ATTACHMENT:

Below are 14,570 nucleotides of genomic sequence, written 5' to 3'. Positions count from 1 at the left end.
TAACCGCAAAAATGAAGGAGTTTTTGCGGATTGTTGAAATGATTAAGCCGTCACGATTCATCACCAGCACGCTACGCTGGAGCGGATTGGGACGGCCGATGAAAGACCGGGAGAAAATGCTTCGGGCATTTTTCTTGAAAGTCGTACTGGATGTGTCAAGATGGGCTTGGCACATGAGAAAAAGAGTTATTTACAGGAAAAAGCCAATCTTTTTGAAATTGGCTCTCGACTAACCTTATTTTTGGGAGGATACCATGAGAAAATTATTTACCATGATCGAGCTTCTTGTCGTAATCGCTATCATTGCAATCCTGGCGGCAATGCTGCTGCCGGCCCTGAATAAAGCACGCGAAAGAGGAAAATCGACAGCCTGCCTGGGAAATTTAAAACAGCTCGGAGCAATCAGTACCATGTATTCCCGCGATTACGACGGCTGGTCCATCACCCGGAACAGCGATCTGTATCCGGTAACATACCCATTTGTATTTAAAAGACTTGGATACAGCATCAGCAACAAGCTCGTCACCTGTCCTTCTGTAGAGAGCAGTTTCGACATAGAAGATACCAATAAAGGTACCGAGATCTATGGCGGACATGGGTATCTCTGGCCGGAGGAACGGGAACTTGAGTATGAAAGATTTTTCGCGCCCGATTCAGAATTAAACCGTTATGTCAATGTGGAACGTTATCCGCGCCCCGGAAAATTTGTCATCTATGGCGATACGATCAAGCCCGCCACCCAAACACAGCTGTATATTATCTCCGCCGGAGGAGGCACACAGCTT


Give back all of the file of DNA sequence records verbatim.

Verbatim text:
Below are 14,570 nucleotides of genomic sequence, written 5' to 3'. Positions count from 1 at the left end.
TAACCGCAAAAATGAAGGAGTTTTTGCGGATTGTTGAAATGATTAAGCCGTCACGATTCATCACCAGCACGCTACGCTGGAGCGGATTGGGACGGCCGATGAAAGACCGGGAGAAAATGCTTCGGGCATTTTTCTTGAAAGTCGTACTGGATGTGTCAAGATGGGCTTGGCACATGAGAAAAAGAGTTATTTACAGGAAAAAGCCAATCTTTTTGAAATTGGCTCTCGACTAACCTTATTTTTGGGAGGATACCATGAGAAAATTATTTACCATGATCGAGCTTCTTGTCGTAATCGCTATCATTGCAATCCTGGCGGCAATGCTGCTGCCGGCCCTGAATAAAGCACGCGAAAGAGGAAAATCGACAGCCTGCCTGGGAAATTTAAAACAGCTCGGAGCAATCAGTACCATGTATTCCCGCGATTACGACGGCTGGTCCATCACCCGGAACAGCGATCTGTATCCGGTAACATACCCATTTGTATTTAAAAGACTTGGATACAGCATCAGCAACAAGCTCGTCACCTGTCCTTCTGTAGAGAGCAGTTTCGACATAGAAGATACCAATAAAGGTACCGAGATCTATGGCGGACATGGGTATCTCTGGCCGGAGGAACGGGAACTTGAGTATGAAAGATTTTTCGCGCCCGATTCAGAATTAAACCGTTATGTCAATGTGGAACGTTATCCGCGCCCCGGAAAATTTGTCATCTATGGCGATACGATCAAGCCCGCCACCCAAACACAGCTGTATATTATCTCCGCCGGAGGAGGCACACAGCTT